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Tuesday, September 24, 2013

Obamacare hangs in the balance -- By Douglas Holtz-Eakin, The Washington Times

The public budget debate has been hijacked by a vociferous minority of activist conservatives aligned with a number of outside activist groups led by the likes of Sen. Ted Cruz and former Sen. Jim DeMint.

Using a variety of political threats and purity tests, they have been demanding a vote on a bill to fund the government that includes "defunding Obamacare." Now that the House has passed the funding bill, they are getting their chance to prove that their strategy will work. Here's why it won't:

Resistance to the proposal had been based not on any love for President Obama's health care scheme, but on a balancing of the chances for success of this strategy against the risks inherent in presenting Mr. Obama and the Senate with an ultimatum that will cause neither to back down.

Let's look at what might happen. The House on Friday passed a bill that will keep the government funded through mid-December and would defund Obamacare. However, Senate Democratic Leader Harry Reid will amend it to strip out defunding, shorten the time period for which the government is funded, drop in a few progressive favorites, run the clock, and send it back to the House as close to the Sept. 30 deadline as possible. If so, at least Senate Democrats will be forced to vote for or against Obamacare. This, given public hostility to the plan, should cause some of them heartburn, thereby buying the same thing that would have been accomplished by House Speaker John A. Boehner's earlier proposal that was dismissed by these same folks as a mere "gimmick."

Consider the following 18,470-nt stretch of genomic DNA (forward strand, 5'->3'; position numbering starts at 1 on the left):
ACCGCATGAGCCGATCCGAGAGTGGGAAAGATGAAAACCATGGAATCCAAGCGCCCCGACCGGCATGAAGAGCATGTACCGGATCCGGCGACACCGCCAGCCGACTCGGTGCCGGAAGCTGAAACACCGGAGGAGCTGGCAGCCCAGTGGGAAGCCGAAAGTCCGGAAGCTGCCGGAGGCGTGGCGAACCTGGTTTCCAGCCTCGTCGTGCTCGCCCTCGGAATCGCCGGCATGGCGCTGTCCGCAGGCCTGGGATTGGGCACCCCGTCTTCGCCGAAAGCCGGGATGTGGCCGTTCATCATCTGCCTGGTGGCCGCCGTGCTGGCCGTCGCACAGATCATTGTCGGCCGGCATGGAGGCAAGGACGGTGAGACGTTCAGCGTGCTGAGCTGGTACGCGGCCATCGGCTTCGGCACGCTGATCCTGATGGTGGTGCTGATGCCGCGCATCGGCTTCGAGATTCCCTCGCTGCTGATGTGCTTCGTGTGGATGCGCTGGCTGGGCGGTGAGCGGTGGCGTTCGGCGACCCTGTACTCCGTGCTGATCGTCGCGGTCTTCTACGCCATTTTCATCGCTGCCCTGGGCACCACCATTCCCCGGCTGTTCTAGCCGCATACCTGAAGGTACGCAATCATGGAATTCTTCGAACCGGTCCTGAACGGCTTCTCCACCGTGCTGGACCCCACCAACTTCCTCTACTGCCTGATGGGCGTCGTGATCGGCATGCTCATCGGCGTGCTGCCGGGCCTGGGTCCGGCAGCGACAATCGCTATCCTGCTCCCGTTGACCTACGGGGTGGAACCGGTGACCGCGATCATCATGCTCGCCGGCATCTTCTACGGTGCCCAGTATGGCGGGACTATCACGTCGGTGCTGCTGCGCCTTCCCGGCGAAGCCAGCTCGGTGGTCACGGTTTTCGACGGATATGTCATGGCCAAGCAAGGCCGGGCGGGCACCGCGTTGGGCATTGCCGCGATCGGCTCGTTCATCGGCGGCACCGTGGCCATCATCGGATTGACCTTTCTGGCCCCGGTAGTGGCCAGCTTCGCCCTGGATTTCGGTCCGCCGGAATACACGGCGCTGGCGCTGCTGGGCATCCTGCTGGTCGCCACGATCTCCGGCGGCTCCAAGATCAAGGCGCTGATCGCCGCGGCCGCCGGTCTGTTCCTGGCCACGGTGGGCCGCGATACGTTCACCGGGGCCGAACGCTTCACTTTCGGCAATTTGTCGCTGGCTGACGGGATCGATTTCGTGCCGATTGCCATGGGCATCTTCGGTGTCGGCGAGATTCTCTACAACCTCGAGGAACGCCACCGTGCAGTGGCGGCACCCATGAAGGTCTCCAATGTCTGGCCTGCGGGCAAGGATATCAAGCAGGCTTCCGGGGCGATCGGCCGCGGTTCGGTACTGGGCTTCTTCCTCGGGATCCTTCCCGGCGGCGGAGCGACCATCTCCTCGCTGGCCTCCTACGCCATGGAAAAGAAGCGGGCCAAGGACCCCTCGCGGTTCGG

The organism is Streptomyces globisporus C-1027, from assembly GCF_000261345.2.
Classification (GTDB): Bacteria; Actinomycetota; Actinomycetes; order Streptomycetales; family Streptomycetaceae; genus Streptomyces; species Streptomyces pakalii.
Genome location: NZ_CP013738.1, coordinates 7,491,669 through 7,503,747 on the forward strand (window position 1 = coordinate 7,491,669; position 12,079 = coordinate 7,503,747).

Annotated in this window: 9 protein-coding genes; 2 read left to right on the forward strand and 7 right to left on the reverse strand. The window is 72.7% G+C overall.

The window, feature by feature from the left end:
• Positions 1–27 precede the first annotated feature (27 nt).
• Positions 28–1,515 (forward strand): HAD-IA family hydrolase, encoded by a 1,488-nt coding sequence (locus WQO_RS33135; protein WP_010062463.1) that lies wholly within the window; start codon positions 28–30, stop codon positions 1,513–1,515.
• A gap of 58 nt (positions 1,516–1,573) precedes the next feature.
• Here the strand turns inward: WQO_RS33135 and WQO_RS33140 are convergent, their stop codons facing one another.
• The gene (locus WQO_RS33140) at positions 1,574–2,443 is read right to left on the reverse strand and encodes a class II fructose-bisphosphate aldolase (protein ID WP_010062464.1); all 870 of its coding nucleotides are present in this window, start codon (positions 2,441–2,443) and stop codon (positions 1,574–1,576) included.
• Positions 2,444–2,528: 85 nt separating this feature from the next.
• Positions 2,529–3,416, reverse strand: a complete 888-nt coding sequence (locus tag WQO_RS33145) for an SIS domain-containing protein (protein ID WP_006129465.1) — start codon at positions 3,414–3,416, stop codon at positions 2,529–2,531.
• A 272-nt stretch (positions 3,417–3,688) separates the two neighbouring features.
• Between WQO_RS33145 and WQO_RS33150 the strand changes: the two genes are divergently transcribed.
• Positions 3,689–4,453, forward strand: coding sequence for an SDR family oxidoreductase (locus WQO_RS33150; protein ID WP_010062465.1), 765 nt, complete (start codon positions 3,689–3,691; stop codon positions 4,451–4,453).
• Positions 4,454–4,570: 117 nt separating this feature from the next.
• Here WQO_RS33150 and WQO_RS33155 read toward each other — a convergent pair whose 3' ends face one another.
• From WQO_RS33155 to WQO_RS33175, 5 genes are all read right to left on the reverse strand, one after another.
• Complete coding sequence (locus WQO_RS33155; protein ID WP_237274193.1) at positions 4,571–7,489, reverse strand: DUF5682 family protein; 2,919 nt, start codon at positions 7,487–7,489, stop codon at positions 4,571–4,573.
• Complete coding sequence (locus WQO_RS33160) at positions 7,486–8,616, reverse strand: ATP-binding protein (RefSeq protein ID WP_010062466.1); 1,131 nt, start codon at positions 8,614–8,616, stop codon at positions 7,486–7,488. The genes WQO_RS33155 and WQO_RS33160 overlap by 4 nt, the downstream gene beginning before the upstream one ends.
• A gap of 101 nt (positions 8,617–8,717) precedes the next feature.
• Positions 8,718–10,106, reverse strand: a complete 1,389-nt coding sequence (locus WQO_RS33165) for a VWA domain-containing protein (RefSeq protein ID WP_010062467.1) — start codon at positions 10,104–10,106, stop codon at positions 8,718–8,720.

In fact, Mr. Cruz has already conceded this scenario is likely. After months of tweets, town halls and chest-thumping about the House needing to take the fight to the Senate, Mr. Cruz volunteered that Mr. Reid "likely has the votes" to "strip the defund language" just one day after the strategy was announced. Talk about irony when the leading senator yelling at the House to "fight" for three months concedes defeat on Day One of the ball being in his court.


A delay, on the other hand, could give Republicans a chance to make their case to the American voter rather than to Mr. Reid and his buddies, and that could change everything.

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